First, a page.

How to Use a Transcribed Online Census - dummies

How to Use a Transcribed Online Census

By April Leigh Helm, Matthew L. Helm

If you are researching your genealogy and you can’t find your ancestor in one of the census indexes, another option might be to look for a transcribed census record. Sometimes individuals who transcribe records may enter comments about name variations that will assist you in locating a hard-to-find ancestor.

Keep in mind that most of the free online transcriptions cover only a portion of a census area, deal with a particular family, or are complete transcriptions for a county.

As with any transcribed record, you should always verify your findings with a digitized or microfilm copy of the original record. Often, census records are difficult to read because of their age, the quality of the handwriting, and so on — so mistakes do occur in the transcription process.

Finding transcribed records on the Internet is similar to finding census indexes. You can try one of the comprehensive genealogical sites under a geographical category or a search engine.

Census records in the United States are a mainstay of genealogists, so most transcribed censuses you see on the Internet come from the United States (although that doesn’t mean censuses from other countries aren’t online).

A couple of projects are undertaken by USGenWeb volunteers to systematically transcribe census records. Online, you can find both the USGenWeb Archives Census Project and the USGenWeb Census Project On-Line Inventory of Transcribed Censuses.

Individuals simply transcribed those censuses that they were interested in or those associated with a geographical area they’re researching. This fact doesn’t diminish the importance of these efforts; it only explains why you may see a census record for one county but not for the county right next to it.

Here’s a sample search on the USGenWeb Archives Census Project site:

  1. Go to the USGenWeb Census Project site.

    You see a page with a map and a list of states and territories for which census transcriptions are available.

  2. Select a state for your search by clicking the state on the map or its link in the list.

    For this example, you’re looking for census information on Isaac Metcalf, who lived in Baylor County, Texas around 1880, so select Texas. A list of available census schedules for the state appears.

  3. Click a year or type of schedule that interests you.

    Select 1880. The resulting page contains a table listing the location, roll number, status of the project, and transcriber’s name.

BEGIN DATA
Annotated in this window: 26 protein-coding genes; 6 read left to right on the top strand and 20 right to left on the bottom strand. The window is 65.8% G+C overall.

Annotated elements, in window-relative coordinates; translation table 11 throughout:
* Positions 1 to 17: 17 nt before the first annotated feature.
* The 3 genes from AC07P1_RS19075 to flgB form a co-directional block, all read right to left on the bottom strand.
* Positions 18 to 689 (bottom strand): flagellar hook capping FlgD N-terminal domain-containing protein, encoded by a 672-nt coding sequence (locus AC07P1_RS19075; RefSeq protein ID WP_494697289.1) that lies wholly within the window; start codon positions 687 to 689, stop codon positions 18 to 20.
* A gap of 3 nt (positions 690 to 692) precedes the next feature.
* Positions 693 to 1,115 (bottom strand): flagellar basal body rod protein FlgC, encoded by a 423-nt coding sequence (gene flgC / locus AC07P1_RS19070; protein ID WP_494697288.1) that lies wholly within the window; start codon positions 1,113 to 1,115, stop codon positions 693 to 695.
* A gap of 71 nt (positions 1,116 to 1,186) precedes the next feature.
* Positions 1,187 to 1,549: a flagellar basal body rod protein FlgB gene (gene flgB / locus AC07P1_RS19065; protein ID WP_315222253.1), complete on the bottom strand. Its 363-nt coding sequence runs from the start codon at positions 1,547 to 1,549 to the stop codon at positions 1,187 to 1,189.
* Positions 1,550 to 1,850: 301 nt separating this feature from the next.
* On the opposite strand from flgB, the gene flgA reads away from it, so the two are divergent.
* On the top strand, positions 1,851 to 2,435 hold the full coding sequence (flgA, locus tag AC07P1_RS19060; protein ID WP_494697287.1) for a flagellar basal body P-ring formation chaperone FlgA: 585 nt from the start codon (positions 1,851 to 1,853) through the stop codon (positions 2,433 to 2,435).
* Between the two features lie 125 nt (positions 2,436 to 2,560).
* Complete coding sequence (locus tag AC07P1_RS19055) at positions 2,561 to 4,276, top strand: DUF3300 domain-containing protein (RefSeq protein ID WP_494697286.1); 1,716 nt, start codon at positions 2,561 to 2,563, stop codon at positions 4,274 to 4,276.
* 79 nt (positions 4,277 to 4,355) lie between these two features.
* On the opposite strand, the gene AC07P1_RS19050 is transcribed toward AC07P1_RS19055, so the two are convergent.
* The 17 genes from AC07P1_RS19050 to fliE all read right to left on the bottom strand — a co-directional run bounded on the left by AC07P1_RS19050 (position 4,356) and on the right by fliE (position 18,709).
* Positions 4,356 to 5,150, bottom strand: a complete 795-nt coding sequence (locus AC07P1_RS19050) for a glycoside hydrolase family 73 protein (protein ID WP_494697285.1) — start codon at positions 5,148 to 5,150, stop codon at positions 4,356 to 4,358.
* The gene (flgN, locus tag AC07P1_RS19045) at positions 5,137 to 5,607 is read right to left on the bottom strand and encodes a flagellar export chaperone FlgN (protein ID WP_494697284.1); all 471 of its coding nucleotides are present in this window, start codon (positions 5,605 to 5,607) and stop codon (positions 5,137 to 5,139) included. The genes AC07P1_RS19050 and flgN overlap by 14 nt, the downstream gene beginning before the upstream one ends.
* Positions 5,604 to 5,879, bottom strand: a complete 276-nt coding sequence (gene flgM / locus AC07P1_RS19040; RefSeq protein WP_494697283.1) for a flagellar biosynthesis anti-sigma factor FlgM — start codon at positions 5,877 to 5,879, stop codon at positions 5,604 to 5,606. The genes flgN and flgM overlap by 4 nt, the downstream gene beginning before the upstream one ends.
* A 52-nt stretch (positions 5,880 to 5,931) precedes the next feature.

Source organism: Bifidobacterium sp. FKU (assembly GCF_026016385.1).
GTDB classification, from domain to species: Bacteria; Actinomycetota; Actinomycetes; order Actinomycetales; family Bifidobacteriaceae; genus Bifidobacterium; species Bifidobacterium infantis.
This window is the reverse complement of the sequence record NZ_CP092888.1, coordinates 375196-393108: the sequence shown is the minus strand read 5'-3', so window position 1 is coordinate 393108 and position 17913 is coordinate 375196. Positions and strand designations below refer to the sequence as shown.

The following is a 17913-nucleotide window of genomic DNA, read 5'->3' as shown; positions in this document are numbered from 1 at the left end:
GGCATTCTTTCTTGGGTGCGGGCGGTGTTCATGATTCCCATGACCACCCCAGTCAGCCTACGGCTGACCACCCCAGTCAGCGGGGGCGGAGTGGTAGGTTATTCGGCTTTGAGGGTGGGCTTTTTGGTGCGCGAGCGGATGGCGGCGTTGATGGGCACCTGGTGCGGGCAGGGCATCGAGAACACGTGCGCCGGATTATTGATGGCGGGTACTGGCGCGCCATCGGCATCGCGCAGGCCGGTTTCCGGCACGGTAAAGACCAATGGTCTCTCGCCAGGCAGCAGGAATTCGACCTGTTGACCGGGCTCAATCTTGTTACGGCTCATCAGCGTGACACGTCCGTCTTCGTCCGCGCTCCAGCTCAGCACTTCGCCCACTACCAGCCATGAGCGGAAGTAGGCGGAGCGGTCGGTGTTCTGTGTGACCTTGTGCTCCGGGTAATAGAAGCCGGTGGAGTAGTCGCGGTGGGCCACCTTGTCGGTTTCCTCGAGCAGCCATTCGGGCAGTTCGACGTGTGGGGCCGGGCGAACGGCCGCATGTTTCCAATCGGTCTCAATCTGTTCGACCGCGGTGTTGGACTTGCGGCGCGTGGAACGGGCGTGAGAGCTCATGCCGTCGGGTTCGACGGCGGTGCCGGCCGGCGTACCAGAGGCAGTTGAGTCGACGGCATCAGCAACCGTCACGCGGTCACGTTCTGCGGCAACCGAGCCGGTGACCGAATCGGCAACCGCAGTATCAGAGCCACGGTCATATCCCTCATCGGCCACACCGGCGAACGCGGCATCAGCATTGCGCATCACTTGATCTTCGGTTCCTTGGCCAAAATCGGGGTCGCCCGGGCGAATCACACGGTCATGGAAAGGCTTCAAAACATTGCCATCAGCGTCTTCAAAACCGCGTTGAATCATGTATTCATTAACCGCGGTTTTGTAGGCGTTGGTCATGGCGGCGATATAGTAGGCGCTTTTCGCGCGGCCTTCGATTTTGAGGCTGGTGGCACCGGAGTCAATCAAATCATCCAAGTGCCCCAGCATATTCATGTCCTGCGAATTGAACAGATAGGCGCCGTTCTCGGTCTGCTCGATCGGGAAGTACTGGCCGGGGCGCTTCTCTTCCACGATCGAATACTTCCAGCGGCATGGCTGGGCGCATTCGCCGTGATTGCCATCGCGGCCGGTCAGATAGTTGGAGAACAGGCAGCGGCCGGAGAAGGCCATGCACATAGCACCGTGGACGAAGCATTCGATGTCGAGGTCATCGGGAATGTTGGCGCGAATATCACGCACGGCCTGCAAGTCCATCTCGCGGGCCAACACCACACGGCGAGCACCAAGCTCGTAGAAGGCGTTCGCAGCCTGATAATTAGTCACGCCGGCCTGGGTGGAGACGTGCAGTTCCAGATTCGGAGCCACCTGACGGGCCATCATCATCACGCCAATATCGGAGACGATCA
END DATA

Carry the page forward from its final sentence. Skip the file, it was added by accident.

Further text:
4. Scroll through the list and click the available census link (Online, Images, Index, or Archives) in the Links column next to the County name.

    Choose the transcription for Baylor County by clicking the Online link, which takes you to the Information on Baylor County web page.

  5. Scroll down and click the 1880 Baylor County Federal Census link.

    A page of transcribed census entries is displayed, and you can scroll down to an individual named Isaac Metcalf. You can also use your browser’s Find in Page option to find the name you’re looking for.

The transcriptions on this site are the works of volunteers; you might find errors here and there. Typographical errors may crop up, some censuses may not be indexed, or the status of the project for a particular county may be incorrect.

The most plentiful type of transcribed census records you’re likely to encounter is the plain-text census, which is a web page or text file that’s simply a transcription of the actual census record without any kind of search function. You either have to skim the page or use your web browser’s Find in Page option to find the person you’re looking for.

The 1850 census for Stark County, Illinois is an example of this type of census return. For each individual, the record includes the line number (LN), house number (HN), family number (FN), last name, first name, age, sex, race, occupation, value (VAL), and birthplace. This site is also typical of smaller census sites in its focus on the records of one county (actually, one township in one county).


Some sites contain collections of several census returns for a specific geographic area (over an extended period of time). A good example of this type of site is the Transcribed Census Records for Vernon County, Missouri, which has several transcribed census returns for the county from 1860 to 1930.